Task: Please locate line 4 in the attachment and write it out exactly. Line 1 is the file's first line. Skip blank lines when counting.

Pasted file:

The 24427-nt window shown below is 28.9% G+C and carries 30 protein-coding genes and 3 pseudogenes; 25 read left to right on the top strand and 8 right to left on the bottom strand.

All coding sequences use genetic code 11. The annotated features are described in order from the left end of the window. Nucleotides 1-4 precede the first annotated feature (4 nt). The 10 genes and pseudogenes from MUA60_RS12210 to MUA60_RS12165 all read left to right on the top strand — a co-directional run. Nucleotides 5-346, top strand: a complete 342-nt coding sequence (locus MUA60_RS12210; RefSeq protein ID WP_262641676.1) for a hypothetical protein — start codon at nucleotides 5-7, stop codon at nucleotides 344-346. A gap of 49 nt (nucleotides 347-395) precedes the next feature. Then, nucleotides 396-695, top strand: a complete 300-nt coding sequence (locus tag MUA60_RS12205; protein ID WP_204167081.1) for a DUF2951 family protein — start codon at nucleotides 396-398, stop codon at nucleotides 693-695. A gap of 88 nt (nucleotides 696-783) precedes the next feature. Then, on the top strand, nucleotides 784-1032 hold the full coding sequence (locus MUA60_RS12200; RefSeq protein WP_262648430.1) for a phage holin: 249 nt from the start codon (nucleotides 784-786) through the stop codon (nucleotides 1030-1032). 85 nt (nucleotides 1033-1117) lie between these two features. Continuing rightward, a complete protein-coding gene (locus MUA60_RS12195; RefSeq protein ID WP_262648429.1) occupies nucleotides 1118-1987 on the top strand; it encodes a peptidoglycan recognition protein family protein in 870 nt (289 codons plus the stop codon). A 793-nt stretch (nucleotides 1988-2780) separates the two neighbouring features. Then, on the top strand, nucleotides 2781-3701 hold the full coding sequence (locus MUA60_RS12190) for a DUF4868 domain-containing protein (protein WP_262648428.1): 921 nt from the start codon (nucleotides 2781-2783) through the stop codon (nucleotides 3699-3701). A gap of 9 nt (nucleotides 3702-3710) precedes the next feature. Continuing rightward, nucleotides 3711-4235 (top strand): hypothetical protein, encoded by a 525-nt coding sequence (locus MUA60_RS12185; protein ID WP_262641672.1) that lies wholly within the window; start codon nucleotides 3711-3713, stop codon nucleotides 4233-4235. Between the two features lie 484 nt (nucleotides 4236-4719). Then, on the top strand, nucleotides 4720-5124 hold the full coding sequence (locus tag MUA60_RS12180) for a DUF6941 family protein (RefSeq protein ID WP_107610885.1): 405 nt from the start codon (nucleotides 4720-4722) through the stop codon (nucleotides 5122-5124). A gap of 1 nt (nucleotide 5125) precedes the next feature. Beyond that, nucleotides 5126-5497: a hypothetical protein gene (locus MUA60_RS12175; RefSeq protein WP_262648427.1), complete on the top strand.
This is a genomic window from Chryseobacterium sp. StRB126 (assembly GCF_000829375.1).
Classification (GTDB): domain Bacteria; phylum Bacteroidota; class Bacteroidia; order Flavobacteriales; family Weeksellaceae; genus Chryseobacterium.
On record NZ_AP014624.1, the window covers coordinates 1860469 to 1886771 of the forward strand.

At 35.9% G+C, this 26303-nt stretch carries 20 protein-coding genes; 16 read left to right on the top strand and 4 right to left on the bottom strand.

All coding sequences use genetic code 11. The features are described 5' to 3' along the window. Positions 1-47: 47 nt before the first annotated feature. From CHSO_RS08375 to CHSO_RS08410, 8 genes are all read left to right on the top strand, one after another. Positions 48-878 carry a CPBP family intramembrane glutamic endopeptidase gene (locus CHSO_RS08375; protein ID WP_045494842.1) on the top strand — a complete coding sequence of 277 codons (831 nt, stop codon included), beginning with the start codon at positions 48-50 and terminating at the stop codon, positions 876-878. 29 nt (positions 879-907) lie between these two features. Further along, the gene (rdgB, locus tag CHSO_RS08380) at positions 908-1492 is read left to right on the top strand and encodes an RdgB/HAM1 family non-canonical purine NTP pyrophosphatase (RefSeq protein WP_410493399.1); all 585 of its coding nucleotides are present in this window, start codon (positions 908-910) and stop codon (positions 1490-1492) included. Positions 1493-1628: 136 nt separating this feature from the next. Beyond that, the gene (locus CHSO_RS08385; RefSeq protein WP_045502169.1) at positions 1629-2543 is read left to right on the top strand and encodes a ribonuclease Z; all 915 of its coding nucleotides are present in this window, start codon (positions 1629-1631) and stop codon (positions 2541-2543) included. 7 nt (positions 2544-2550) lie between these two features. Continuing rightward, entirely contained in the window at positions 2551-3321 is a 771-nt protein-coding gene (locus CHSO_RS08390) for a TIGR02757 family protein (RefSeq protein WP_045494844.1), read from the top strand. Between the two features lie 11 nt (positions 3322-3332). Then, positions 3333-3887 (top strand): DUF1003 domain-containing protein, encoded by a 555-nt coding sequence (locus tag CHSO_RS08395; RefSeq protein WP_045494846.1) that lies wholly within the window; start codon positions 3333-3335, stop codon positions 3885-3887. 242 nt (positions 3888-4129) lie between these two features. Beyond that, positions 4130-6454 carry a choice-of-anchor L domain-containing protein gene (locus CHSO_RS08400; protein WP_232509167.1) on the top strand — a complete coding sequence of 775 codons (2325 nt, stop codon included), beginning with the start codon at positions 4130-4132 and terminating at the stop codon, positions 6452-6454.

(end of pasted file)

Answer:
Classification (GTDB): domain Bacteria; phylum Bacteroidota; class Bacteroidia; order Flavobacteriales; family Weeksellaceae; genus Chryseobacterium.